Feed on the Scriptures

July 20, 2018

In order to read the Scriptures adequately and accurately, it’s necessary at the same time to live them. Not to live them as a prerequisite to reading them, and not live them as a consequence of reading them, but to live them as we read them.

Reading the Scriptures isn’t an activity discrete from living the gospel; it is integral to it. It means letting one another have a say in everything we’re saying and doing. It’s as easy as that. And as hard.

This kind of reading has been named by our ancestors as lectio divina, often translated “spiritual reading.” It means not only reading the text but also meditating on the text, praying the text, and living the text. It is reading that enters our souls the way food enters our stomachs, spreads through our blood, and transforms us. Christians don’t simply learn or study or use Scripture; we feed on it. We assimilate it, taking it into our lives in such a way that it gets metabolized into acts of love, cups of cold water, missions into all the world, healing and evangelism and justice in Jesus’ name, hands raised in adoration of the Father, feet washed in the company of the Son.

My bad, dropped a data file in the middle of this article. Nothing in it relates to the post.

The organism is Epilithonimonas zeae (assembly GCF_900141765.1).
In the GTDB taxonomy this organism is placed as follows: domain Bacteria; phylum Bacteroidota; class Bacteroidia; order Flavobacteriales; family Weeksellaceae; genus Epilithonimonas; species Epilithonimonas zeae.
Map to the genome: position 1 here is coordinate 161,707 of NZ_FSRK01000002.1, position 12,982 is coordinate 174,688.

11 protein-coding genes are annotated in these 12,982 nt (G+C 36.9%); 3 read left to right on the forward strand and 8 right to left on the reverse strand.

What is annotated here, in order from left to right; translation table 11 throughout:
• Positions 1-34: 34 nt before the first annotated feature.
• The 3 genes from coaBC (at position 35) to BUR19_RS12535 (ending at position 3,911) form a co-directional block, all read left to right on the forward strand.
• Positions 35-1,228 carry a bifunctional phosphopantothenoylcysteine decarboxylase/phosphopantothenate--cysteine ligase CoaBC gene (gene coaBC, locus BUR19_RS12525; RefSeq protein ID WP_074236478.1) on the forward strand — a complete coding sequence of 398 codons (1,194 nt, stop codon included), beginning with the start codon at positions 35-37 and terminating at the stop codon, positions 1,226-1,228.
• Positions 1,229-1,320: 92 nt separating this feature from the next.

Words spoken and listened to, written and read are intended to do something in us, to give us health and wholeness, vitality and holiness, wisdom and hope.

We open this book and find that on page after page it takes us off guard, surprises us, and draws us into its reality, pulls us into participation with God on his terms.

My task is to bring into awareness that the biblical text, in the course of revealing God, pulls us into the revelation and welcomes us as participants in it. What I want to call attention to is that the Bible, all of it, is livable. It is, in fact, the text for living our lives.

The Scriptures not only reveal everything of who God is but also everything of who we are. And this revelation is done in such a way as to invite participation on both sides, of author and reader.

This may be the single most important thing to know as we come to read and study and believe these Holy Scriptures: this rich, alive, personally revealing God as experienced in Father, Son, and Holy Spirit, personally addressing us in whatever circumstances we find ourselves, at whatever age we are, in whatever state we are—me, you, us. Christian reading is participatory reading, receiving the words in such a way that they become interior to our lives, the rhythms and images becoming practices of prayer, acts of obedience, ways of love.